March 31, 2021

In Re Riley B. (AC 43959)

TPR, Constitutional Claim

Takeaway: In order to make a constitutional claim in regards to substantive due process and less restrictive alternatives, the issue needs to be preserved at trial via evidence of such.

Mother appealed the judgment terminating her parental rights. After DCF had filed the petition to terminate her parental rights, she filed a motion to transfer guardianship to a maternal relative in New Jersey. The motion was consolidated for trial with the TPR petition. The court terminated Mother’s parental rights and denied her motion to transfer guardianship. On appeal, Mother claimed that the court deprived her of her right to substantive due process because there was no compelling reason to sever her liberty interest in the integrity of her family while the parties waited to learn whether guardianship could be transferred, which was a less restrictive alternative to the termination of her parental rights.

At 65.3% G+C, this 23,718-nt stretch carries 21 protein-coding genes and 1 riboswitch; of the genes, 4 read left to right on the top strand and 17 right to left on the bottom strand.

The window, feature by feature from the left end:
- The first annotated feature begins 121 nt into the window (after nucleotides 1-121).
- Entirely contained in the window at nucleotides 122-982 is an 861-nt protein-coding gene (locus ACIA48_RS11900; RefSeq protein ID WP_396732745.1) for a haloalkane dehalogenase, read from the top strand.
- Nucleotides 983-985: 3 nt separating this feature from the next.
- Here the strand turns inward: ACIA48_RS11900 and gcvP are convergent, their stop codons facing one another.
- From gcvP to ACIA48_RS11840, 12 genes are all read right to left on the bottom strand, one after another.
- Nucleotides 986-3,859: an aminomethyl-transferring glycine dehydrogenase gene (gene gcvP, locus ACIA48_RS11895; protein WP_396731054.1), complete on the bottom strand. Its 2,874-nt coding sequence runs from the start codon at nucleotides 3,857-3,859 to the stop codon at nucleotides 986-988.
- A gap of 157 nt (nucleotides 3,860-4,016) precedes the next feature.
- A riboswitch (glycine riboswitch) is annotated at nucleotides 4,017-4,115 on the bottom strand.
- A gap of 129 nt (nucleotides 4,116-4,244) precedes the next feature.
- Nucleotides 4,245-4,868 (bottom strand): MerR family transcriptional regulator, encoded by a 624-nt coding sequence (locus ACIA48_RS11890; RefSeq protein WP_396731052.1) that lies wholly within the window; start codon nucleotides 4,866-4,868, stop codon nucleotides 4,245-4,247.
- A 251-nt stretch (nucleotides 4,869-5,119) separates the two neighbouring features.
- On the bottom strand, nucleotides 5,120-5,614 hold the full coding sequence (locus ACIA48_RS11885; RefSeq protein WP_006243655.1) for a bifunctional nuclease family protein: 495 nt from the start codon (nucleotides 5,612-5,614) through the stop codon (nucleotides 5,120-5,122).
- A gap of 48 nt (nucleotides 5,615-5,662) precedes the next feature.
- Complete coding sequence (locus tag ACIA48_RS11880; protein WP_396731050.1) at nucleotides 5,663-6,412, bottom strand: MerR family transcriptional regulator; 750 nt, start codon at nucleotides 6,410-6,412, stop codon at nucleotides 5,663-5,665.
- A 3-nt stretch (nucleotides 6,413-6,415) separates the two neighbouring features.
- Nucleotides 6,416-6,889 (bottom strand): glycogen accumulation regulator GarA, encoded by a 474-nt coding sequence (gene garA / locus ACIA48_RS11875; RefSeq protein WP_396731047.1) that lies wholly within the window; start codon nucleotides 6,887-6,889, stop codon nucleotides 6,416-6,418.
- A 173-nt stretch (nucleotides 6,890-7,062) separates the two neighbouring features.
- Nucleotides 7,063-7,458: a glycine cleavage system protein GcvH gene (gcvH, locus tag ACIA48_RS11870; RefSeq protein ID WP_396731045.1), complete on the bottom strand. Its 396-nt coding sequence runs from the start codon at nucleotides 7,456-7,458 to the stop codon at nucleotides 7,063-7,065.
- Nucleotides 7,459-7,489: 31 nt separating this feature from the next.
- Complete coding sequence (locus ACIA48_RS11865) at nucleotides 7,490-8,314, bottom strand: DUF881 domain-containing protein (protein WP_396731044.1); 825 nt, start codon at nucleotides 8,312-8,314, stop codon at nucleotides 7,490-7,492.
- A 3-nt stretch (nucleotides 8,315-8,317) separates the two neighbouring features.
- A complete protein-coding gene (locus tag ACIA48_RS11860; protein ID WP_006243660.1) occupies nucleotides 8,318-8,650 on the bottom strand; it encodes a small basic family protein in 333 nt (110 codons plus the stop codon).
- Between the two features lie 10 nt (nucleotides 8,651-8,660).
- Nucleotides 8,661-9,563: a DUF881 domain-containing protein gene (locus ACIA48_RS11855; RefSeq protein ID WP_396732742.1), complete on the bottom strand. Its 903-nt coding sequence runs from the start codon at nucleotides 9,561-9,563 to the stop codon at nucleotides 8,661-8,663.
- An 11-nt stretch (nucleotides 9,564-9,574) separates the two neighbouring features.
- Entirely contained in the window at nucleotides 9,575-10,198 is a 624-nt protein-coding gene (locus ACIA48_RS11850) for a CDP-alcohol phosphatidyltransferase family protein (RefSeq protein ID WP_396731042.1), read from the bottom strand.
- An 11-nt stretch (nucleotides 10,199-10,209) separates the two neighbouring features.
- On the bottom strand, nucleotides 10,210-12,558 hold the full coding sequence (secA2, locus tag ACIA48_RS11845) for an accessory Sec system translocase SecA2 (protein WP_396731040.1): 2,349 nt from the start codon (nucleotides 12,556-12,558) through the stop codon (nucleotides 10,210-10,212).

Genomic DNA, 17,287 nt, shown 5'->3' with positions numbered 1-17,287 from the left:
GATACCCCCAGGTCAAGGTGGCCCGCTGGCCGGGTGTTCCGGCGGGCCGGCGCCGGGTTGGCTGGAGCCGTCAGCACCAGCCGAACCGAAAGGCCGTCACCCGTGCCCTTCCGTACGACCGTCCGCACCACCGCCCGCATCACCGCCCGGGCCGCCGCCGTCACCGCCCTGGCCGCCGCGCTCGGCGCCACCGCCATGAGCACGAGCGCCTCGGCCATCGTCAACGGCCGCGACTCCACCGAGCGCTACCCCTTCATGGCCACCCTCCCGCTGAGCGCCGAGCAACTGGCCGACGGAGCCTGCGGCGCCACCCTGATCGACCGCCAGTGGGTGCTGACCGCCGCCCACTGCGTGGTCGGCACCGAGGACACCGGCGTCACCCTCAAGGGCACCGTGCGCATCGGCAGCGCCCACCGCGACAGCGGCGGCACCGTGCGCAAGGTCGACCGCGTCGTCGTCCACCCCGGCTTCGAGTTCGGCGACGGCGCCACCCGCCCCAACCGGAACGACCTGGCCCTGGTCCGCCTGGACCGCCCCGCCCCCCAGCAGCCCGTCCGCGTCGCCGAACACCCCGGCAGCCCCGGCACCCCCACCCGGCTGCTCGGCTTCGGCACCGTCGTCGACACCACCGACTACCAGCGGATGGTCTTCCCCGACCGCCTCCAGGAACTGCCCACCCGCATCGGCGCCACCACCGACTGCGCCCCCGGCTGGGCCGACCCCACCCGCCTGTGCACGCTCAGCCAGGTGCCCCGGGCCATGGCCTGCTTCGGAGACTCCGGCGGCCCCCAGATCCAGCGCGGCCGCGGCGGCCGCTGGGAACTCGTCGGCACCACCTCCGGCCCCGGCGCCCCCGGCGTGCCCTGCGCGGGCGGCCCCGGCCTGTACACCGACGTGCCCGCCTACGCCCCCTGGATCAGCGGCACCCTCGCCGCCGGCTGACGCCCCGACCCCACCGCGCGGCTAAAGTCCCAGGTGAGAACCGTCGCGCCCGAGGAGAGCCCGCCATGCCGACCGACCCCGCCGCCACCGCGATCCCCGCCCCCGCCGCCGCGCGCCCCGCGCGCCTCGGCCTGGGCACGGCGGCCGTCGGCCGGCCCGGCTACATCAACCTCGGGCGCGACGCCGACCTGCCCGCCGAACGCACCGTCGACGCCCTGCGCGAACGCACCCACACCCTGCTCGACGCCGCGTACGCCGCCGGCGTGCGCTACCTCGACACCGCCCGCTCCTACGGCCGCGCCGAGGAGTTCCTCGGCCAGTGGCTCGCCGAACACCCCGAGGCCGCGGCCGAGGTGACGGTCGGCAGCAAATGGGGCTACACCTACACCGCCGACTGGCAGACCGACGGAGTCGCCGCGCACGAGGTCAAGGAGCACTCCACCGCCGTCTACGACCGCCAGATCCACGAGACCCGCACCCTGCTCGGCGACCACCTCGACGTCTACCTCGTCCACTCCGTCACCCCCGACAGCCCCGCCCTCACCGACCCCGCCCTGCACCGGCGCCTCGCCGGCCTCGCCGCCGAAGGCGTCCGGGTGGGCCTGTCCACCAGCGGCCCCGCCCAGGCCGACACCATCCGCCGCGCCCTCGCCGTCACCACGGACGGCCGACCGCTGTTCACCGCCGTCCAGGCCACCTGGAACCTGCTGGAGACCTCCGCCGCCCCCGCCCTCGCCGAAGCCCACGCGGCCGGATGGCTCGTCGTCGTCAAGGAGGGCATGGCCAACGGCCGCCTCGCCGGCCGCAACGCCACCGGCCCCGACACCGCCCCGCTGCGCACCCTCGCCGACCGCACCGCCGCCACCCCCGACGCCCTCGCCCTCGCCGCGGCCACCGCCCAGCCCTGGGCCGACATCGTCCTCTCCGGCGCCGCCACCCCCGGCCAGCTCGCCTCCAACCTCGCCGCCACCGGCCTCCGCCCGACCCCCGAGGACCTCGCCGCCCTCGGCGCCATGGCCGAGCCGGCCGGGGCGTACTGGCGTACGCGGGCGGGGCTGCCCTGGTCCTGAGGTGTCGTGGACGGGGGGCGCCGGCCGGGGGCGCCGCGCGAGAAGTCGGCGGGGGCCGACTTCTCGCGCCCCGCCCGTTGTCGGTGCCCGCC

The Appellate Court declined to review Mother’s unpreserved constitutional claim because it failed to satisfy the first prong of State v. Golding (213 Conn. 233), as the record was devoid of any evidence that the maternal relative was amenable to guardianship, the primary factual predicate to Mother’s claim.